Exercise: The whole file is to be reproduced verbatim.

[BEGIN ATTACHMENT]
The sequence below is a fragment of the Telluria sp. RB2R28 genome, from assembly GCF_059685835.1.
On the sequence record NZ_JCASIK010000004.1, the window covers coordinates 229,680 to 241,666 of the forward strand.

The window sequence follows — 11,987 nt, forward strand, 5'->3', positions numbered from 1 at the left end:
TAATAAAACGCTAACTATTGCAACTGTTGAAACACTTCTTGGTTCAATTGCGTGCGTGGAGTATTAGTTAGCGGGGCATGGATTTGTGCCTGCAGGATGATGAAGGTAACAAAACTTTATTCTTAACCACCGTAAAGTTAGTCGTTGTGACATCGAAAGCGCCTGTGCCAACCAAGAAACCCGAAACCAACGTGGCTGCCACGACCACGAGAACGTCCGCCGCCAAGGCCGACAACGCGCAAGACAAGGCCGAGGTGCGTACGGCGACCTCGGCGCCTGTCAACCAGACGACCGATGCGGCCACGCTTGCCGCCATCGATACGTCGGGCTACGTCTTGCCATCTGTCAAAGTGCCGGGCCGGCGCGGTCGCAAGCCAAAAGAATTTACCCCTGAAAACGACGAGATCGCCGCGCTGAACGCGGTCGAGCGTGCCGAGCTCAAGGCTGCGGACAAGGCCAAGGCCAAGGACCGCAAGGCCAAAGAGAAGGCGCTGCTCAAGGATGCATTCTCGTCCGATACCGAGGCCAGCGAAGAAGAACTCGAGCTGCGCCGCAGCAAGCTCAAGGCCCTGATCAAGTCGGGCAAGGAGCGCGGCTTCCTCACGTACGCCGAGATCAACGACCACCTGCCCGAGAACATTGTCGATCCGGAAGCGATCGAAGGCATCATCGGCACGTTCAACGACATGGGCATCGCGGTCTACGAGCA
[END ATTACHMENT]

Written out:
The sequence below is a fragment of the Telluria sp. RB2R28 genome, from assembly GCF_059685835.1.
On the sequence record NZ_JCASIK010000004.1, the window covers coordinates 229,680 to 241,666 of the forward strand.

The window sequence follows — 11,987 nt, forward strand, 5'->3', positions numbered from 1 at the left end:
TAATAAAACGCTAACTATTGCAACTGTTGAAACACTTCTTGGTTCAATTGCGTGCGTGGAGTATTAGTTAGCGGGGCATGGATTTGTGCCTGCAGGATGATGAAGGTAACAAAACTTTATTCTTAACCACCGTAAAGTTAGTCGTTGTGACATCGAAAGCGCCTGTGCCAACCAAGAAACCCGAAACCAACGTGGCTGCCACGACCACGAGAACGTCCGCCGCCAAGGCCGACAACGCGCAAGACAAGGCCGAGGTGCGTACGGCGACCTCGGCGCCTGTCAACCAGACGACCGATGCGGCCACGCTTGCCGCCATCGATACGTCGGGCTACGTCTTGCCATCTGTCAAAGTGCCGGGCCGGCGCGGTCGCAAGCCAAAAGAATTTACCCCTGAAAACGACGAGATCGCCGCGCTGAACGCGGTCGAGCGTGCCGAGCTCAAGGCTGCGGACAAGGCCAAGGCCAAGGACCGCAAGGCCAAAGAGAAGGCGCTGCTCAAGGATGCATTCTCGTCCGATACCGAGGCCAGCGAAGAAGAACTCGAGCTGCGCCGCAGCAAGCTCAAGGCCCTGATCAAGTCGGGCAAGGAGCGCGGCTTCCTCACGTACGCCGAGATCAACGACCACCTGCCCGAGAACATTGTCGATCCGGAAGCGATCGAAGGCATCATCGGCACGTTCAACGACATGGGCATCGCGGTCTACGAGCA